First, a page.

An incredible microburst this morning in Easthampton and Holyoke, Massachusetts leveled a sizable part of a forest on the west side of Mount Tom. A drone that flew over the damage caught this incredible site with thousands upon thousands of trees snapped in half by the powerful winds.
The environment was conducive to severe thunderstorms and while damage was isolated in Connecticut this microburst across the border was very very impressive.
Here’s how the storm looked on radar prior to the downburst. It was only marginally impressive with some exceptionally weak/broad rotation at 8:37 UTC.
By 8:46 UTC the cell appears to be “bowing out” a bit on reflectivity taking on the shape of a backwards “C” while outbound velocities at ~6kft AGL strengthen a bit more. Also, Barnes ANG Base records a wind gust to 48 knots.
KBAF 080846Z AUTO 18032G48KT 130V220 3SM +RA BR SQ SCT013 BKN023 OVC034 17/16 A2971 RMK AO2 PK WND 18048/0846 RAE0759B15 P0007 T01720156
2 minutes later radar shows a more well defined inflow notch as the reflectivity echoes over the microburst race northeast.
This was the result.
Initially I thought the volume scan at 8:48 UTC was depicting a divergent wind signature which is typical of microbursts. Upon further thought I don’t think that was the case. The radar was sampling the atmosphere at over 6,000 ft AGL which is far too high to capture a divergent wind signature from a microburst hitting the ground. More likely, the radar showed a rapid evolution from a fairly ordinary cell to a quick hitting bow echo with a rear inflow jet aided by a low level jet in excess of 60 knots. The “inbound” velocities that you see in the radar image above were likely from a poorly sampled comma head or bookend vortex that quickly formed as the rear inflow jet developed.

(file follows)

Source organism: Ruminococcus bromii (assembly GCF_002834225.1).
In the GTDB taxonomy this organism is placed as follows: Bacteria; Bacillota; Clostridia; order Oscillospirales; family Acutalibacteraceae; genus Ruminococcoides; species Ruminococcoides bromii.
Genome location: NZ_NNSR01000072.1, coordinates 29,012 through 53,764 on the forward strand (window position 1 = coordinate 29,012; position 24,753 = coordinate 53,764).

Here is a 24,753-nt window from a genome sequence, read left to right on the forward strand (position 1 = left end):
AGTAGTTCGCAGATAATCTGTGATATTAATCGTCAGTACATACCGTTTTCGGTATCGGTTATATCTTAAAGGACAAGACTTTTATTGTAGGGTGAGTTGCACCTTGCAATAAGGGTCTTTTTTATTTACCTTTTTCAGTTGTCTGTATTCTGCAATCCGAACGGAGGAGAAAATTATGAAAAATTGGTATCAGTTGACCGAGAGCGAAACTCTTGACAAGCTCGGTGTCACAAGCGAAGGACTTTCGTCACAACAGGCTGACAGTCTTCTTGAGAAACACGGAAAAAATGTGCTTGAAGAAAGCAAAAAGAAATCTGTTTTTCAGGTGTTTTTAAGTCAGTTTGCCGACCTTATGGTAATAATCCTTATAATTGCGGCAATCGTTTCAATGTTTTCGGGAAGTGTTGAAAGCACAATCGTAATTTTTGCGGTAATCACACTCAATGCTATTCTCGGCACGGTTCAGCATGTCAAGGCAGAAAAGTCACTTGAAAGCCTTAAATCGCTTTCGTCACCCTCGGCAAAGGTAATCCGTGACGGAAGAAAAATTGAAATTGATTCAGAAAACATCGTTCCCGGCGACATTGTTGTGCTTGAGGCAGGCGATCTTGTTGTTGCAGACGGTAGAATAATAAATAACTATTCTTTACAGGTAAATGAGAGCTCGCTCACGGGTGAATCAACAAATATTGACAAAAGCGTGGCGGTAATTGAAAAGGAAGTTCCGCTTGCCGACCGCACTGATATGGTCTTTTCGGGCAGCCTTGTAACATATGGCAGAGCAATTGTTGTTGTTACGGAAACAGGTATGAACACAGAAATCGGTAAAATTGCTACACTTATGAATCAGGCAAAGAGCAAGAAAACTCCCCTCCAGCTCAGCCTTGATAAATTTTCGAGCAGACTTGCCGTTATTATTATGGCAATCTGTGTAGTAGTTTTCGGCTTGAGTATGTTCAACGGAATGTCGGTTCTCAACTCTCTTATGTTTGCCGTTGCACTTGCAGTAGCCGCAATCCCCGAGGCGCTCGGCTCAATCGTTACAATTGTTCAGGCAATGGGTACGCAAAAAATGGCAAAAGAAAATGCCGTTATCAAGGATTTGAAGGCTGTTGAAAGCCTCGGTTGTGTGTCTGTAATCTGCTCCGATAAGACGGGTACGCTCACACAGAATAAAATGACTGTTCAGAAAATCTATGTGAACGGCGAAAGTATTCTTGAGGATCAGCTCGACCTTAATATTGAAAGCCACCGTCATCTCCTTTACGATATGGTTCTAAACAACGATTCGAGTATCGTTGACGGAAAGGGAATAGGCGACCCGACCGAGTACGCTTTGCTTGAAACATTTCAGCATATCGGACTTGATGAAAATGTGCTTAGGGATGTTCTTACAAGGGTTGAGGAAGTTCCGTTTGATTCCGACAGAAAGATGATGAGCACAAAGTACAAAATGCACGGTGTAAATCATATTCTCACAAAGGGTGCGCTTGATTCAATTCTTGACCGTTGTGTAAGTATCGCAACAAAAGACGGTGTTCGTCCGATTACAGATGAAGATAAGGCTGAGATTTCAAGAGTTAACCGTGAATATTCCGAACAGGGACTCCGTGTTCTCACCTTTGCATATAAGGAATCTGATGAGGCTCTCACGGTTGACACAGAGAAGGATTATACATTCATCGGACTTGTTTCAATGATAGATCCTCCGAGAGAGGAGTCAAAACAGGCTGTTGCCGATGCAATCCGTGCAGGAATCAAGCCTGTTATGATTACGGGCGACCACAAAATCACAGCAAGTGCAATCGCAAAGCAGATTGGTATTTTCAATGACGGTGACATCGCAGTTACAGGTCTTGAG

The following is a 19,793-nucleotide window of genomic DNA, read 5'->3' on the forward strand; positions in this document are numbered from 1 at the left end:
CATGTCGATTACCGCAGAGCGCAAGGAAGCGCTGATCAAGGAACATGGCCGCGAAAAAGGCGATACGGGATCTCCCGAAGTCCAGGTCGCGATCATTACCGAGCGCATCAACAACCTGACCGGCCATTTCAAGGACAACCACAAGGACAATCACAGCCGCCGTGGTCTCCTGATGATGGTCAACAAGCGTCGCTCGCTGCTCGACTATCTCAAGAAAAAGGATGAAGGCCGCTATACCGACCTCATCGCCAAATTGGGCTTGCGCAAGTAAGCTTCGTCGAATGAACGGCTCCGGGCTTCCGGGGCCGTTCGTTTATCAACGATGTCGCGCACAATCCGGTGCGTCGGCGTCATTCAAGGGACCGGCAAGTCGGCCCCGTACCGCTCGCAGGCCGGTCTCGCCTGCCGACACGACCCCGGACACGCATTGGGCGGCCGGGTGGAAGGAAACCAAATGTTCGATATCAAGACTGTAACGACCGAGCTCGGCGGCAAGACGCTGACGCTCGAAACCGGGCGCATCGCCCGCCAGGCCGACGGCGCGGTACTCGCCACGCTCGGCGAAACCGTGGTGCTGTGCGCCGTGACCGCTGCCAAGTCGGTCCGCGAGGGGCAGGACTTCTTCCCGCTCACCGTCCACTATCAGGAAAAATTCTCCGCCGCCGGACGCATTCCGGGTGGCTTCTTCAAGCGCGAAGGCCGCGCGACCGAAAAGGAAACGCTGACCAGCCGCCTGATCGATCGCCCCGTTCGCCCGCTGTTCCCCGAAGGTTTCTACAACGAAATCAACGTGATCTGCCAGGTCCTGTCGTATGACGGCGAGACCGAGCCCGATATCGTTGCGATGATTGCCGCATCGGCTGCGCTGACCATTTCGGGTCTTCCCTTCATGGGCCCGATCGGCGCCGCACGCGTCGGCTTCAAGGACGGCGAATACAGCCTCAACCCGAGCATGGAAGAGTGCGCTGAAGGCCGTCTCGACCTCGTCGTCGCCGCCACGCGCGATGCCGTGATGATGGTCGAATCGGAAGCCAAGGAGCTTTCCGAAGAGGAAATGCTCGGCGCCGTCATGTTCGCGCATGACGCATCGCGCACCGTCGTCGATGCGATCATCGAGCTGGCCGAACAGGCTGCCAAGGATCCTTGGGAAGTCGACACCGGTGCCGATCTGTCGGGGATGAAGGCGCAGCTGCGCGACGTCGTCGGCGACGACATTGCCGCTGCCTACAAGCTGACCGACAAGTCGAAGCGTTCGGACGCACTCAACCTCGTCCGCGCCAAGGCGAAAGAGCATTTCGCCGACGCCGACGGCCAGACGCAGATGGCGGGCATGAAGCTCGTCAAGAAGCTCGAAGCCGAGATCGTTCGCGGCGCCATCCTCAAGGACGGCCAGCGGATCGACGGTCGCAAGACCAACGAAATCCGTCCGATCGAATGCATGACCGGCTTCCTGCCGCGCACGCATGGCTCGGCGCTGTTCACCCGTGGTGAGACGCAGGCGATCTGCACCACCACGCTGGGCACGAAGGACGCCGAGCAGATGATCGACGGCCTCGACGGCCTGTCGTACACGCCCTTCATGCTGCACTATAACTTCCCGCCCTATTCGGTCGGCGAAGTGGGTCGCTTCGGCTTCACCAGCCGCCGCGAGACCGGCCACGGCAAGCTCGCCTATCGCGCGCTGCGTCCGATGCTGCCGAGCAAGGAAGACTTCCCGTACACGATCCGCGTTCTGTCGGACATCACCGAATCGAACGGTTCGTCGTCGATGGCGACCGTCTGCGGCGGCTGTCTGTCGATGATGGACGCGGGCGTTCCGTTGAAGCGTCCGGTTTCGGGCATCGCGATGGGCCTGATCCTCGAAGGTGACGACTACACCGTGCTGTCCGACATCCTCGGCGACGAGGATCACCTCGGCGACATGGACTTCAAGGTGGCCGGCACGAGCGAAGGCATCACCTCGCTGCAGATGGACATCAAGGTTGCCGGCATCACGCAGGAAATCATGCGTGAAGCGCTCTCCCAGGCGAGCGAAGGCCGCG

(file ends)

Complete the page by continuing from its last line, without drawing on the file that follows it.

Winds were up to 100 mph from this microburst that was approximately 1/4 mile wide and about 1 mile long from the Easthampton/Holyoke town line and points north along the west slope of Mount Tom.
Based on the aerial pictures from earlier today here’s an approximate representation of the damage path.